Rakuten Marketing finds designers are leveraging online influencers to convert shoppers in the moment


Now as high-tech as it is high-fashion, excitement around London Fashion Week is as much about the new collections as it is the innovative technologies and strategies being employed to show and promote them. While it’s now expected that designers will live-stream catwalk shows and invite top fashion bloggers to sit alongside Anna Wintour on the front row, research by Rakuten Marketing shows that some designers are making a far greater impact than others online.

With 503,404 mentions across Twitter and 113,348 images tagged on Instagram during SS16 in September, social media has emerged as the true voice of London’s leading fashion event. This year, innovative brands are pushing the boundaries even further.

Leading designers including Burberry and Topshop have announced ambitious plans to transform digital engagement for the event and deliver experiences directly to the consumer.

Topshop is evolving the livestreaming concept it pioneered at last year’s fashion week by hiring professional photographer and founder of SHOWstudio, Nick Knight, to shoot and post its runway show in real-time to Instagram and Periscope.

Meanwhile Burberry’s “See-Now-Buy-Immediately” will see everything on the catwalk available to buy online and in stores immediately afterwards, alongside live social media campaigns to accompany each new collection further driving online engagement and sales.

Leading lights

As the catwalk lights up, research by Rakuten Marketing to analyse social chatter around London Fashion Week reveals how these efforts have affected brand awareness in the run up to and during the first few days of London Fashion Week.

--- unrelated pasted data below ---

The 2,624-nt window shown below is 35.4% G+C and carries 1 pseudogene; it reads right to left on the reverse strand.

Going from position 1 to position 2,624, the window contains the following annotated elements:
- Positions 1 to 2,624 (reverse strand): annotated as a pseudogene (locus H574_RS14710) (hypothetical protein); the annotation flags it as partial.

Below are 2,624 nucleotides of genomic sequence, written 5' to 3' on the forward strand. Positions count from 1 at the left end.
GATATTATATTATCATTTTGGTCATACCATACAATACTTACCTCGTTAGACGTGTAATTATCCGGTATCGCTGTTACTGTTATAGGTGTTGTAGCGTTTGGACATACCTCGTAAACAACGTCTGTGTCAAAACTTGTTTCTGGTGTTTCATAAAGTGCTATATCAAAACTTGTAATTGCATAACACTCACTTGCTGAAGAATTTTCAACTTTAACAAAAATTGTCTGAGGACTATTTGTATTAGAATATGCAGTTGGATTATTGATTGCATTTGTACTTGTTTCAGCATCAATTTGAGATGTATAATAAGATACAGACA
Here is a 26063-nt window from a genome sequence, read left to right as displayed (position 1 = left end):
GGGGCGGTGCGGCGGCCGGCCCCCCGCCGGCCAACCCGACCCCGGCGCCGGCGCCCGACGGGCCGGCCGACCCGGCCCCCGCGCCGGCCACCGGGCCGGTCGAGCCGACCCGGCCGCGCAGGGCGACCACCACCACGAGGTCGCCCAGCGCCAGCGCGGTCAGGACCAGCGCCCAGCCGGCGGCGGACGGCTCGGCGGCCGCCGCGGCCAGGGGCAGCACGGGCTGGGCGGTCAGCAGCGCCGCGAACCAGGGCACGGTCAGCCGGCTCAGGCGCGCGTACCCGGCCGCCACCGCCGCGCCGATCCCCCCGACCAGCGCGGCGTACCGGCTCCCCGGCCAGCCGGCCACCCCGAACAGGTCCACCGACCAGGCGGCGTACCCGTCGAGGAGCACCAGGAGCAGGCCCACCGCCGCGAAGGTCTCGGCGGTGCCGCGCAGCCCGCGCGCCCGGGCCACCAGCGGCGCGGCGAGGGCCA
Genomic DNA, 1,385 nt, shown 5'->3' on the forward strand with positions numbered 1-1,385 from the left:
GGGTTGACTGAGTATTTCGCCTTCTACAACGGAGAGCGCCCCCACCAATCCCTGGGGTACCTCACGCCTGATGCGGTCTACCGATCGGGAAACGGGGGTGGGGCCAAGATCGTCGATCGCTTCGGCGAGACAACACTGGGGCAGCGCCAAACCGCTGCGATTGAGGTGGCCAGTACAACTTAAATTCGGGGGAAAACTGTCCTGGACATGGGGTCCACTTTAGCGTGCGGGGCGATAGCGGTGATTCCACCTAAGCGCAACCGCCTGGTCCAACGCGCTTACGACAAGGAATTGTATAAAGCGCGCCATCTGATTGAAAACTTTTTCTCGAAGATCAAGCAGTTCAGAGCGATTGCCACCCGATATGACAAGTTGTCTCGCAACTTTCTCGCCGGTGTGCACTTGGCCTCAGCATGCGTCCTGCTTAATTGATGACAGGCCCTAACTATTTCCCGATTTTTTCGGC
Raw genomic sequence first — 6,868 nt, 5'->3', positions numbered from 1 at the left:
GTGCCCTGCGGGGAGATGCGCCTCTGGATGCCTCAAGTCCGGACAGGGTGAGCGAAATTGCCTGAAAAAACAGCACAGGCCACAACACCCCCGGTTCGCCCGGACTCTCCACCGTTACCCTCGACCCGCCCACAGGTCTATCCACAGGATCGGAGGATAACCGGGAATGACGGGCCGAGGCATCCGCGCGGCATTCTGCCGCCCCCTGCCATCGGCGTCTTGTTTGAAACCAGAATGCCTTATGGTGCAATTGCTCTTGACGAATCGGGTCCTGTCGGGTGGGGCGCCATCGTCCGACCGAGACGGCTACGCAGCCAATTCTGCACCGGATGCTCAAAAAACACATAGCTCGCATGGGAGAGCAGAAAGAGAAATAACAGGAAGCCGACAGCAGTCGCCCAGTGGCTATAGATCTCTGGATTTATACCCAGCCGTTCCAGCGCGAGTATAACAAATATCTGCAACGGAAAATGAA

Leading the pack by a significant margin, Topshop Unique has driven social engagement numbers far in excess of its closest competitors, with 9,486 tweets tagging its brand and latest collections over the last four days.

The return of Mulberry, absent from the London fashion week calendar since 2013; and also the homecoming of Alexander McQueen after 15 years in Paris saw engagement shoot up for these labels with 4,561 and 8,098 tweets respectively.

Burberry has similarly enjoyed impressive engagement from the announcement of its plans to launch a see-now-buy-immediately women’s and men’s collections, generating over 6,946 tweets.

Other brands in poll position include Julien MacDonald (4,566 tweets) and Vivien Westwood (1,112 tweets).

Nick Fletcher, director of multi-channel services at Rakuten Marketing, said: “London Fashion Week remains a must-attend event for designers to showcase their collections, however it’s now becoming so much bigger than the catwalk itself. It is no longer possible to keep the catwalk separate from the online and in store experiences. Customers want to engage directly with the brand in real-time in these moments.”

“Designers have long understood the power of influencer, with many brands partnering with famous faces to front major advertising campaigns. Today, this influencer has shifted online. The designers that are making the most of London Fashion Week are inviting bloggers, models and fashion partners that have the biggest and most relevant online influence to get involved by sharing photos, video and other exclusive content from the front row and back stage – or live-blogging from home.”

The Top 10 Most Tweeted Designers at London Fashion Week

Emilia Wickstead 461
Paul Smith 307
Christopher Kane 302